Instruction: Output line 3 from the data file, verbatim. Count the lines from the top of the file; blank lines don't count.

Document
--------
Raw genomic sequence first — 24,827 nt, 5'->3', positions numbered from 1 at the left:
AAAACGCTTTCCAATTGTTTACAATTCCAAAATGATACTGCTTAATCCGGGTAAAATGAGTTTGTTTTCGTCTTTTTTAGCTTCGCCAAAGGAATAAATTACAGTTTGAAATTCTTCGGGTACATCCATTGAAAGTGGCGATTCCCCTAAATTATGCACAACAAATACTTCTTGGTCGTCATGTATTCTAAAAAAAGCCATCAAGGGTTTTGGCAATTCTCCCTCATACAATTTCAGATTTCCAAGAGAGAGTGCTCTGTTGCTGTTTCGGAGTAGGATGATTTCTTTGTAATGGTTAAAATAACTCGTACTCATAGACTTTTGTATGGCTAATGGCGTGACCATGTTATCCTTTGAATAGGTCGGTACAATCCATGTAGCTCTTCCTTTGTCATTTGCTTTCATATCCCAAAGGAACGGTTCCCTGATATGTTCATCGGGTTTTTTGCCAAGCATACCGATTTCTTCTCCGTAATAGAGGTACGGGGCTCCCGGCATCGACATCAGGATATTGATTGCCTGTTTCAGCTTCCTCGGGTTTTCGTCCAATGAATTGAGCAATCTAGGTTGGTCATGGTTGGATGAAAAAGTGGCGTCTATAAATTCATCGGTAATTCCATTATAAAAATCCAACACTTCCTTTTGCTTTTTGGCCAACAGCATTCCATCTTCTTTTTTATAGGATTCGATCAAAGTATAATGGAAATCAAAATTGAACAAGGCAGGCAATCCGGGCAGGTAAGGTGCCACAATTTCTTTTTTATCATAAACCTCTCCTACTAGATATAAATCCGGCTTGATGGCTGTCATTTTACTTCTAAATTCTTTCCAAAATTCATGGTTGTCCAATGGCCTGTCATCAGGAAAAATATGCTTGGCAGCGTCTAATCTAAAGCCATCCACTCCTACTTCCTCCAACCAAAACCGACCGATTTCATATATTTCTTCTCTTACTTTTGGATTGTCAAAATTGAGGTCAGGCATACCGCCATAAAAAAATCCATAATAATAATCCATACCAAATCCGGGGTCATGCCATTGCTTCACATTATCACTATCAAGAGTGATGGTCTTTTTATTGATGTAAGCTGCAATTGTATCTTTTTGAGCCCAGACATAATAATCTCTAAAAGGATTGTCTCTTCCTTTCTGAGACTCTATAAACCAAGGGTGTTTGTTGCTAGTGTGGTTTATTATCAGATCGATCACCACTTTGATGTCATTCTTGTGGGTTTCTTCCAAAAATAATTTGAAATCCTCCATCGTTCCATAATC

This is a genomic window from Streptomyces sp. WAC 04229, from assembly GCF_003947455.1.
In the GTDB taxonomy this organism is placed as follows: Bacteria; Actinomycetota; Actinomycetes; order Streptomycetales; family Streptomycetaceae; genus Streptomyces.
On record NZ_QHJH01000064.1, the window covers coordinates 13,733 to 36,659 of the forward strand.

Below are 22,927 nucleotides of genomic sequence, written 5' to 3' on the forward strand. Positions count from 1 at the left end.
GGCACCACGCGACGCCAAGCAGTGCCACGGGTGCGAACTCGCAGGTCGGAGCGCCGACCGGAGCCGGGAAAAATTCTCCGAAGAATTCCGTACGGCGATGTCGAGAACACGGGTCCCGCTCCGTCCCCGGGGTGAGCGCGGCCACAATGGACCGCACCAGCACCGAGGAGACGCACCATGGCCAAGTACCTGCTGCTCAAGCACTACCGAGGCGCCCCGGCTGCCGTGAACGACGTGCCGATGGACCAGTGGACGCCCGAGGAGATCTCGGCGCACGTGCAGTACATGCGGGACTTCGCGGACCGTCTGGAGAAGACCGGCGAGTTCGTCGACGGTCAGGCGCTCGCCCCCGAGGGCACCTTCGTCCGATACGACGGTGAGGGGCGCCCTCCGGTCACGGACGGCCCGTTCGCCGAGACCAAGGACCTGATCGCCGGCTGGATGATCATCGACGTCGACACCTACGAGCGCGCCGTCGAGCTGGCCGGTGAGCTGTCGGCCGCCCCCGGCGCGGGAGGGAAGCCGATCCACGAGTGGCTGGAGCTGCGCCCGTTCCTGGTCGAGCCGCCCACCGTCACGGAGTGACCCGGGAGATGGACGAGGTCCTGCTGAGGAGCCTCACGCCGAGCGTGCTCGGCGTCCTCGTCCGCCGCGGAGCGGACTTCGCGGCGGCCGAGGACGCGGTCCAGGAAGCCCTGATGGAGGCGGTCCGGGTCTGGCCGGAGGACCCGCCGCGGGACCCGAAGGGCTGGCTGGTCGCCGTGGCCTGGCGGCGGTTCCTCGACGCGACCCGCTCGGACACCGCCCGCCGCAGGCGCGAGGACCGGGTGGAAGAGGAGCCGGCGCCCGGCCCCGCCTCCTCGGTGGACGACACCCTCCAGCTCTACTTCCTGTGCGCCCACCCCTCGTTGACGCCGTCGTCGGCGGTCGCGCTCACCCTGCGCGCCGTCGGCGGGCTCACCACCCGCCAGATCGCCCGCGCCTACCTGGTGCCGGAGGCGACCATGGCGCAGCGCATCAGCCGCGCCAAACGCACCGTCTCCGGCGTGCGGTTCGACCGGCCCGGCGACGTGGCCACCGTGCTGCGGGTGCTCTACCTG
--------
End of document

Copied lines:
This is a genomic window from Streptomyces sp. WAC 04229, from assembly GCF_003947455.1.